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The Case for Strategic IT Leadership

February 21st, 2009 jonmott Comments

Lev Gonick, a friend and the CIO of Case Western, is the author of a piece in that appeared today in the Chronicle of Higher Ed today about IT leadership at colleges and universities. It’s a thoughtful, provocative piece which, coupled with a previous piece about leadership in the “wiki-way,” provides an excellent set of principles and directions for university IT leaders.

IT leaders must play an increasingly strategic–and not simply a tactical–role at colleges and universities. Accordingly, I agree with Lev’s assertion that IT leaders deserve a central, strategic role in presidential cabinets at colleges and universities. However, you have to have the right kinds of people (people like Lev) in these positions if that is what you expect of them. The day is past that we can consider IT merely a “support function” of the university. If we think of it as simply auxiliary, we will miss significant opportunities to transform (for the better!) our practices through strategic (not simply tactical) IT initiatives.

I would however, make one addition to Lev’s list of strategic directions for IT, and I’d put it at the top of the list. CIO’s should take an active role in working with the academic community to create a more a flexible, open, integrated toolset to support authentic teaching & learning activities. Our current tools help us manage courses and grades, but we can and must do much more than that to meet the challenges of educating the rising generation.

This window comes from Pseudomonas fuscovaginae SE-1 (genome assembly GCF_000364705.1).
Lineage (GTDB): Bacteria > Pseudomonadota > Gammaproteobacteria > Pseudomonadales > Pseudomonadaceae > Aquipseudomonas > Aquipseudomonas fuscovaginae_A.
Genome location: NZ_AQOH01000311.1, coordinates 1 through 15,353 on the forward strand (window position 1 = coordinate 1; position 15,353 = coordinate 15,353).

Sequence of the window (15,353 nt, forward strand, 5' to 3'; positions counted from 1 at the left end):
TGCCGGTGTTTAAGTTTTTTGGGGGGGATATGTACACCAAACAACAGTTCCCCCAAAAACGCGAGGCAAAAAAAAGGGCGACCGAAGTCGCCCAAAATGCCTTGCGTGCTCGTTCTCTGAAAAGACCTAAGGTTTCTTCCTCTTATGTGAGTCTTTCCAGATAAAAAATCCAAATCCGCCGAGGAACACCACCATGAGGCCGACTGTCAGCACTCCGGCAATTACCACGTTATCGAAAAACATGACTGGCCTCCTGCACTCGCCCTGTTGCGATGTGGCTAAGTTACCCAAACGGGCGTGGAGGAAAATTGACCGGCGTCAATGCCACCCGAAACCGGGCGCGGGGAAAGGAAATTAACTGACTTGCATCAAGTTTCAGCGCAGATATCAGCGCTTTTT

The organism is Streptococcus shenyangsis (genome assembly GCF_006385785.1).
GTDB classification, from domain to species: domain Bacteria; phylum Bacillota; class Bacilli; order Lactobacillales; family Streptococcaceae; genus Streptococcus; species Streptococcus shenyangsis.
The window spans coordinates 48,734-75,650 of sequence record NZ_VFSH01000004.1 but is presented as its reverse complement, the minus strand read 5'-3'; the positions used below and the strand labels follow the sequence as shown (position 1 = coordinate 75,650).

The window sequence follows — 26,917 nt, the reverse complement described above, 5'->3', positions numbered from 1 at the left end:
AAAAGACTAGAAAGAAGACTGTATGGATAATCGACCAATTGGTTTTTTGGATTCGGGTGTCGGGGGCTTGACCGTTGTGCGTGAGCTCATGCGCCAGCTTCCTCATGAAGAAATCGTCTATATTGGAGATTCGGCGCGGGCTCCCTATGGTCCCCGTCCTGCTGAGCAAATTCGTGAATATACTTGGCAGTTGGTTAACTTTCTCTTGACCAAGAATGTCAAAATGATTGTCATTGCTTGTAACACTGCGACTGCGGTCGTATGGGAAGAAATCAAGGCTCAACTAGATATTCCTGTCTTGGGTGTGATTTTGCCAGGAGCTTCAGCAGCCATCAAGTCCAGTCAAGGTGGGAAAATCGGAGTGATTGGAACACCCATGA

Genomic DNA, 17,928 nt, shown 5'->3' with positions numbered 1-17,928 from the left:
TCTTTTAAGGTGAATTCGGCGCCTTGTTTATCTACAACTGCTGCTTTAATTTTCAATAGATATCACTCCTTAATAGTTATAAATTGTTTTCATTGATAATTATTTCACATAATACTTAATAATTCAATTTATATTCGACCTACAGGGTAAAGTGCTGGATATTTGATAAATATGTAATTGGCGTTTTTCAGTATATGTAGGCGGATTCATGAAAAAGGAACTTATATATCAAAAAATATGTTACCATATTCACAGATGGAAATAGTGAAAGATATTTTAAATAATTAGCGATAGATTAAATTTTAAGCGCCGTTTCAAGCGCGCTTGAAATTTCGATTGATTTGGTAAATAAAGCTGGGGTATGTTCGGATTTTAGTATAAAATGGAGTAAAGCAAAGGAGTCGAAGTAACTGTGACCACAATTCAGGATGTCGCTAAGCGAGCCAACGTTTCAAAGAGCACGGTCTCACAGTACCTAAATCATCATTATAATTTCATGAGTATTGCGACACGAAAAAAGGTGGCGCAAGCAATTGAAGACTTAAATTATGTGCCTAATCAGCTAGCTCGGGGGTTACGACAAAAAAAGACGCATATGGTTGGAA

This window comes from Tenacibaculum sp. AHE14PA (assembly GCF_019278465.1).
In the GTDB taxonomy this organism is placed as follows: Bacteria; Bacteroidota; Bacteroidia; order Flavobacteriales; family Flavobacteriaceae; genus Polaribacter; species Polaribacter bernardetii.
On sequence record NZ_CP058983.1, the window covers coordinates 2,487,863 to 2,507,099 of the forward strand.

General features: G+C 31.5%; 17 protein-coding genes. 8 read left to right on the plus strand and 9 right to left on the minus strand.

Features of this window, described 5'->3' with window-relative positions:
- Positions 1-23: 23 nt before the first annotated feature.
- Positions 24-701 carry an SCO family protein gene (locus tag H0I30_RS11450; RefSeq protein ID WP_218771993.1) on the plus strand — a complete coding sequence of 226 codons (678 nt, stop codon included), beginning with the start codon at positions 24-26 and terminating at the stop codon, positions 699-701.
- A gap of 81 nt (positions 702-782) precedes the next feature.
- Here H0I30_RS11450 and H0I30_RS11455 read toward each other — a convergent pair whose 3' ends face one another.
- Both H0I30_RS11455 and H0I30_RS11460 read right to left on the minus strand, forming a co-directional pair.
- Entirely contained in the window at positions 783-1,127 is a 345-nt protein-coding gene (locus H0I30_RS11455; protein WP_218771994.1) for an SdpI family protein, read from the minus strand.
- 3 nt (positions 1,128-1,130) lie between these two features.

It is not enough to provide faculty & students with tools to manage the activities that occur inside semester-long courses. That might have been sufficient 5-10 years ago, but it is not today. Today, we need tools that allow students to build relationships with each other, with their teachers and with the content they access. Just as importantly, we need to support students’ creation of new content in the learning process and the discourse around that content. And we need to proactively build bridges between the tools we build, license and provide and the larger, often more dynamic online world in which our students live. CIO’s, IT personnel, and academic technologists must be critical players in the conception, creation, and implementation of tools that support such activities. Otherwise, we’re likely to see repeats past failed technology implementations that were tactically sound but that missed the mark because they were not strategically aligned with the mission of institution.

Beginning with the End in Mind

 When I think about technology, I always think about problems. Not problems with the technology itself, but about problems that technology can be used to solve. Far too often we technologists get enamored with a cool new technology (”It’s shiny!”) and we immediately begin looking for something to do with it. “Hey, this cool new hammer would work as a bottle opener if you hold it just right!”

 

But alas, a very long list of bad teaching & learning technology implementations can be cited to demonstrate why the “solution looking for a problem” approach is a bad idea. When I was an instructional designer at BYU’s Center for Instructional Design (now the Center for Teaching & Learning), I constantly fought this battle with faculty members who would come to the Center and announce that they needed a DVD, a website, an immersive 3D simulation, or some other such instructional technology creation. I would politely nod and we’d have a conversation that went something like this: